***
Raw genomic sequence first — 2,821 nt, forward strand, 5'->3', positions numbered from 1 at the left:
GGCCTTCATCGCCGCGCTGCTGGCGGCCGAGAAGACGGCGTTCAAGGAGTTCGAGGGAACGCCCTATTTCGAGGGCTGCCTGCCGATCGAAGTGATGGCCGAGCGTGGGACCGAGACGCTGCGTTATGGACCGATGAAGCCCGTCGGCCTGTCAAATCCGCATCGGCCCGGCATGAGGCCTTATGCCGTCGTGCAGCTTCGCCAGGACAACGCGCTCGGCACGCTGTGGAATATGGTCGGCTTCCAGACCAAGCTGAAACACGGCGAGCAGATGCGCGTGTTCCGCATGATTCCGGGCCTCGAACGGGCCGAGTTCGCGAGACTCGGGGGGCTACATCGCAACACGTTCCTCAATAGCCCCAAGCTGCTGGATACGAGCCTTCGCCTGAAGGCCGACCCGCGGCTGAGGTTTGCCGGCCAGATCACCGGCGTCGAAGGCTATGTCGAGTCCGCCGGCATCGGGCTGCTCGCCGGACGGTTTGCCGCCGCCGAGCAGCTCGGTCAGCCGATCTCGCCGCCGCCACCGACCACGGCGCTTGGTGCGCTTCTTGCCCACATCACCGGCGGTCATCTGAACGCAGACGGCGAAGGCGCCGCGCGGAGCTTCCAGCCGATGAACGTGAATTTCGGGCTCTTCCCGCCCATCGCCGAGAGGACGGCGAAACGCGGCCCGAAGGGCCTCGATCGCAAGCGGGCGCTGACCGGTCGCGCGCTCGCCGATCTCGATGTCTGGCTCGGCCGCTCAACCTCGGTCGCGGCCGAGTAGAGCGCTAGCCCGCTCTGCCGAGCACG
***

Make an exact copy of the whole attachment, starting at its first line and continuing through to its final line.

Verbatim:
Raw genomic sequence first — 2,821 nt, forward strand, 5'->3', positions numbered from 1 at the left:
GGCCTTCATCGCCGCGCTGCTGGCGGCCGAGAAGACGGCGTTCAAGGAGTTCGAGGGAACGCCCTATTTCGAGGGCTGCCTGCCGATCGAAGTGATGGCCGAGCGTGGGACCGAGACGCTGCGTTATGGACCGATGAAGCCCGTCGGCCTGTCAAATCCGCATCGGCCCGGCATGAGGCCTTATGCCGTCGTGCAGCTTCGCCAGGACAACGCGCTCGGCACGCTGTGGAATATGGTCGGCTTCCAGACCAAGCTGAAACACGGCGAGCAGATGCGCGTGTTCCGCATGATTCCGGGCCTCGAACGGGCCGAGTTCGCGAGACTCGGGGGGCTACATCGCAACACGTTCCTCAATAGCCCCAAGCTGCTGGATACGAGCCTTCGCCTGAAGGCCGACCCGCGGCTGAGGTTTGCCGGCCAGATCACCGGCGTCGAAGGCTATGTCGAGTCCGCCGGCATCGGGCTGCTCGCCGGACGGTTTGCCGCCGCCGAGCAGCTCGGTCAGCCGATCTCGCCGCCGCCACCGACCACGGCGCTTGGTGCGCTTCTTGCCCACATCACCGGCGGTCATCTGAACGCAGACGGCGAAGGCGCCGCGCGGAGCTTCCAGCCGATGAACGTGAATTTCGGGCTCTTCCCGCCCATCGCCGAGAGGACGGCGAAACGCGGCCCGAAGGGCCTCGATCGCAAGCGGGCGCTGACCGGTCGCGCGCTCGCCGATCTCGATGTCTGGCTCGGCCGCTCAACCTCGGTCGCGGCCGAGTAGAGCGCTAGCCCGCTCTGCCGAGCACG